The price you have to charge to cover costs depends on development costs per unit sold, not just the total budget, plus marginal costs of production. The marginal cost of providing a cinema seat is basically the same regardless of what film is showing (assuming the same kind of projection and sound). So that's a large chunk of the ticket price that not only has nothing to do with the budget on which the movie was made (which in any case as BKay says is a sunk cost), but doesn't even feed into the calculation in advance of whether it's worthwhile making a movie with a particular budget and particular expected audience size.

To plan for your movie to cover its development costs you have two options: charge more per viewer or find more viewers. Big-budget movies aggressively pursue the latter option and therefore (they hope) don't need to do the former. Meanwhile, movies with a smaller expected audience are constrained, by the fact that there's only so much they can charge per ticket, to lower budgets.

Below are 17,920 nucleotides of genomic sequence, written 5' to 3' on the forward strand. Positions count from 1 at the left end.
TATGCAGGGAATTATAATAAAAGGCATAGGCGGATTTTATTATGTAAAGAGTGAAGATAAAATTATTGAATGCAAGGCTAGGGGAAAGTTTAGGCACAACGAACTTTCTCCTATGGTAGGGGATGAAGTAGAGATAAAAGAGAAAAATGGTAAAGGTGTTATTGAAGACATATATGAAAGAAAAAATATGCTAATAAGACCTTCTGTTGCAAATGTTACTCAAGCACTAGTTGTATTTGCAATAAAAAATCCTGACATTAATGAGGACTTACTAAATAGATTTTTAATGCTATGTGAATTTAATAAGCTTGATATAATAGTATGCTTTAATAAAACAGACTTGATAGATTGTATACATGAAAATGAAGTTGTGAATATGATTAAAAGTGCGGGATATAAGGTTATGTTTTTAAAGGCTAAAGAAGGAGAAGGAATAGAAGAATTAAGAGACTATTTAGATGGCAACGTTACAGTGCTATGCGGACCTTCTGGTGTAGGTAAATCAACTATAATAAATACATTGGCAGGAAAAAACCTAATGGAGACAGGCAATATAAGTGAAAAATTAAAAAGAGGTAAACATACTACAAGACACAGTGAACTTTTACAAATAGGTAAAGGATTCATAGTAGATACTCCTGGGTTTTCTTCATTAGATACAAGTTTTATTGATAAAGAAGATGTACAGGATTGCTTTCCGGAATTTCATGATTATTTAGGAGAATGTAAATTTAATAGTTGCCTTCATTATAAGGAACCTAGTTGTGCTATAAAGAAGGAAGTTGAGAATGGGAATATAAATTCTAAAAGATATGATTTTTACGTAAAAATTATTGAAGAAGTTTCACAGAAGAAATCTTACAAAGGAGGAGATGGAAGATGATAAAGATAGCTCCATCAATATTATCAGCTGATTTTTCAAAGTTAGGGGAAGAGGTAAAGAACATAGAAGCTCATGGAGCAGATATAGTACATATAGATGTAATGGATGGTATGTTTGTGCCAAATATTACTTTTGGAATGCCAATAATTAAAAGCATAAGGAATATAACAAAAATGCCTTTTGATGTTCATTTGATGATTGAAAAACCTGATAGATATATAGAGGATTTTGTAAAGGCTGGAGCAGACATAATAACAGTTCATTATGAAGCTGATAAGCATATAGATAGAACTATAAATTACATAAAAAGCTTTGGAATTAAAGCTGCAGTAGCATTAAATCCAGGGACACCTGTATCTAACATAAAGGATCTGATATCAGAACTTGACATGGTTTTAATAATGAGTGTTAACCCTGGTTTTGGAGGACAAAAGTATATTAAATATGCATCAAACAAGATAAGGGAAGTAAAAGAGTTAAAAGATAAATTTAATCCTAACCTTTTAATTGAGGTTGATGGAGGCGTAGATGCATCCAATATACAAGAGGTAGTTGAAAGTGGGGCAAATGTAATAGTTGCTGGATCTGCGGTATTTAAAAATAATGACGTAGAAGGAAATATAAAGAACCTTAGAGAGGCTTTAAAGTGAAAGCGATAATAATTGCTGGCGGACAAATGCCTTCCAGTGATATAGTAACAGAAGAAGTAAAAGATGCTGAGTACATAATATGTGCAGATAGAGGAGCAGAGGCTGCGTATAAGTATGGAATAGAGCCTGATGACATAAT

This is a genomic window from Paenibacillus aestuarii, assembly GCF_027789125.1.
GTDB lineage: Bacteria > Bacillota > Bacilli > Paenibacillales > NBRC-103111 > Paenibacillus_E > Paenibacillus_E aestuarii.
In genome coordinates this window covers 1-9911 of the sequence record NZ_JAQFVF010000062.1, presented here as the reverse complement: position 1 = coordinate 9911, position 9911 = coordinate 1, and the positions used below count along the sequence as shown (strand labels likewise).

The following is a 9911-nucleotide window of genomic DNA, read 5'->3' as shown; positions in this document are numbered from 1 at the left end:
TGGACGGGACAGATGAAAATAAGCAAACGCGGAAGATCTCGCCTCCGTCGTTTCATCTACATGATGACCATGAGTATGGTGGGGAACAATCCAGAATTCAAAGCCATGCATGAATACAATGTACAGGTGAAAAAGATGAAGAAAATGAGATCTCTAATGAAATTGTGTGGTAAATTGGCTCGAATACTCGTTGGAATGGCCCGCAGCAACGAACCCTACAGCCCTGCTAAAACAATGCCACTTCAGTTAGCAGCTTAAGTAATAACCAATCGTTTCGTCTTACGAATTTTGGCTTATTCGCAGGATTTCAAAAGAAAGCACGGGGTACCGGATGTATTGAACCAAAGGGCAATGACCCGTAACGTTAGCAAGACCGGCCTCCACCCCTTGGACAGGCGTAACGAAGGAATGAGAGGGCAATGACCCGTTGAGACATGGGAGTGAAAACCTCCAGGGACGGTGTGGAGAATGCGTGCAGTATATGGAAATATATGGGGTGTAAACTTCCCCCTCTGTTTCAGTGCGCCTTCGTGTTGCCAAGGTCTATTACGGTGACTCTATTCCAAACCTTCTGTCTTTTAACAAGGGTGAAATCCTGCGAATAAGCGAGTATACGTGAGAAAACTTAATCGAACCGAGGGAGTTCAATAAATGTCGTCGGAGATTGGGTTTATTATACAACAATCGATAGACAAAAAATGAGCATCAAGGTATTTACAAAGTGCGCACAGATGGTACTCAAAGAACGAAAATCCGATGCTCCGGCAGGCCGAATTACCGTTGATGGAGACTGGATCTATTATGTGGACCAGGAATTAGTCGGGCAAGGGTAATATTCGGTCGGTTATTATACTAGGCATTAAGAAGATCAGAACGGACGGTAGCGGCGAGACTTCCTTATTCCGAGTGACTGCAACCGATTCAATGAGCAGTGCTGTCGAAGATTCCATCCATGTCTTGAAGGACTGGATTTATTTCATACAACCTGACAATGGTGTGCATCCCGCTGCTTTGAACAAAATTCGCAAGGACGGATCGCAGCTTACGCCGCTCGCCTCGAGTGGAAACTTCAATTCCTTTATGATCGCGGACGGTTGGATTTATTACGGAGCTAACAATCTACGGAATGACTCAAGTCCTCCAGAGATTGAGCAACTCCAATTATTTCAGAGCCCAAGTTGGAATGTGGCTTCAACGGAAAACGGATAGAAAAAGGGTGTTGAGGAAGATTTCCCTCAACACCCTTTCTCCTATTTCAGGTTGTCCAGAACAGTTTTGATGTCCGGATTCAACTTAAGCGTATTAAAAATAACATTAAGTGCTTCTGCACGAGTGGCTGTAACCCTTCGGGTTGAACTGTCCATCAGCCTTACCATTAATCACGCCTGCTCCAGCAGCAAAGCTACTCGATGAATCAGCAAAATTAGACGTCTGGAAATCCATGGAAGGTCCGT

In fact, since prices don't vary much by by movie, we can very roughly (and with caution due to some of the "clever" accounting that goes on around movies) compare how much movies cost to make per seat by looking at the ratio between its budget and its box office. We see plenty of big-budget movies with decently high ratios (which therefore, to cover costs, could actually have charged less per seat than they actually did), and we see plenty of mid- and low-budget movies that make a loss and therefore achieved a ratio of less than one (and therefore, to cover costs, would have had to charge more than they actually did). I don't know what direction the correlation ends up being, if any, but it's clearly not the case that by all charging the same prices big-budget movies are uniformly under-charging and/or low-budget movies are uniformly over-charging. If that was the case then low-budget movies would be consistently more profitable (by this rough metric) than big-budget movies, and they aren't.